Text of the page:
It built a good relationship with local LEOs. It confirmed to all those watching that I did nothing wrong. I did help educate them on some of the finer points of OCing in a PFZ with a CPl. Should I have to do this? no, but the fact they respected me enough to have a civil conversation in which they made clear I was free to leave at anytime, to me was a opportunity not to be missed. Most of the talking was like old friends discussing holsters, preferences on equipment and the lack of the government in clarifying the laws in regards to gun ownership and possession. I was also told I'd be invited to future trainings in regards to both the department and the schools. Our mission is to educate and desensitize the public and LEOs on OC. How can we do this without conversation? Is it good to talk in every situation? No. This was an opportunity to confirm what many have said would not be tolerated. All 3 also stated regardless of any future opinions from their prosecutor or the AG they would never pursue charging me with anything. They would even call if they were instructed not to allow it any further, however they didn't feel that after I discussed the laws with them. I passed one of those officers on the road today and received a friendly acknowledgement and wave.

    So what good came of it? I feel more than one could hope for.
    I've seen your interviews and I know that your much more intelligent and articulate than myself or others here could possibly be with police in such a situation.

    I just couldn't comprehend why 20 minutes would be necessary. Having heard though the depth of the conversation, I can now understand why you took the amount of time you did.

    Thanks for continuing to provide your skills and time toward the cause/movement.

  21. #21
    Regular Member autosurgeon's Avatar
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    sprinklerguy28 wrote:
    CV67PAT wrote:
    What good did the 20 minute conversation do? What did you accomplish? You didn't educate them on anything they didn't already know. I'm not saying not to communicate, but it doesn't take twenty minutes. If it was for the benefit of the audience, then 5 minutes could have been sufficient. Commendable job though.

    It built a good relationship with local LEOs. It confirmed to all those watching that I did nothing wrong. I did help educate them on some of the finer points of OCing in a PFZ with a CPl. Should I have to do this? no, but the fact they respected me enough to have a civil conversation in which they made clear I was free to leave at anytime, to me was a opportunity not to be missed. Most of the talking was like old friends discussing holsters, preferences on equipment and the lack of the government in clarifying the laws in regards to gun ownership and possession. I was also told I'd be invited to future trainings in regards to both the department and the schools. Our mission is to educate and desensitize the public and LEOs on OC. How can we do this without conversation? Is it good to talk in every situation? No. This was an opportunity to confirm what many have said would not be tolerated. All 3 also stated regardless of any future opinions from their prosecutor or the AG they would never pursue charging me with anything. They would even call if they were instructed not to allow it any further, however they didn't feel that after I discussed the laws with them. I passed one of those officers on the road today and received a friendly acknowledgement and wave.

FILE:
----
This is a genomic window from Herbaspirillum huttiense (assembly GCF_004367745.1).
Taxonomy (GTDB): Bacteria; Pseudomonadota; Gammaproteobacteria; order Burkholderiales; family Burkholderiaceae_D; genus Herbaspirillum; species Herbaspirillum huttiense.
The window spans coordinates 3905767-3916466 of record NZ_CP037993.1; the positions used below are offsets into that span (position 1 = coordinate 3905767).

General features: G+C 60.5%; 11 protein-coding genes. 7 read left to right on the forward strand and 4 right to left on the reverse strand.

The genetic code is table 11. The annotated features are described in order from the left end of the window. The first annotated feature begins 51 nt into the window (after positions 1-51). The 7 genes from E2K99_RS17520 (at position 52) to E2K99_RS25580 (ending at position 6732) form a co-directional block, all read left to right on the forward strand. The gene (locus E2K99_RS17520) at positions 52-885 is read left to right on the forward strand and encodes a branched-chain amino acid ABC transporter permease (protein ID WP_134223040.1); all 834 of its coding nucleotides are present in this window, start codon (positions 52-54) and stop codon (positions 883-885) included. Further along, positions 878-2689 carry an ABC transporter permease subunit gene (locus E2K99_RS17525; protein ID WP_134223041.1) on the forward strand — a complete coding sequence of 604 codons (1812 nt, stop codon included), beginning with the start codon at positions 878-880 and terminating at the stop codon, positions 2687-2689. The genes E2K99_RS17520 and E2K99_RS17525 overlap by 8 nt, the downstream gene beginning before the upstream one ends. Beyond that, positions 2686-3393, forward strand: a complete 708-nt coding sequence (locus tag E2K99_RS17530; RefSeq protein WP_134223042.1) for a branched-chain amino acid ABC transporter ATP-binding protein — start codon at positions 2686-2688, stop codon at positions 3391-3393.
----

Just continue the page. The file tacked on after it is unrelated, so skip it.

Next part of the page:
So what good came of it? I feel more than one could hope for.
    In all reality it comes down to how it feels at the time. That said if you are getting hostile vibes then close the trap and keep it shut.

    As for this situation it sounds like it was handled correctly based on the circumstances and I for one say well done!!
    Anything I post may be my opinion and not the law... you are responsible to do your own verification.

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    Regular Member JeffSayers's Avatar
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    I would call this a definite "score" Scott.

    It would sure be great ifsomeone that personally knew the AG could make sure he is aware the request for opinion will be coming in... After all there are hundreds of possible supporters that are watching his moves to decided if he is worthy of their vote for governor.
    United we STAND!

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    scottisathief wrote:
    PM for MOD assistance sent.

    See Rule 5: http://opencarry.mywowbb.com/forum1/1.html

    Edited to delete text from Rules violation.
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    Last edited by T Vance; 09-20-2010 at 12:50 PM.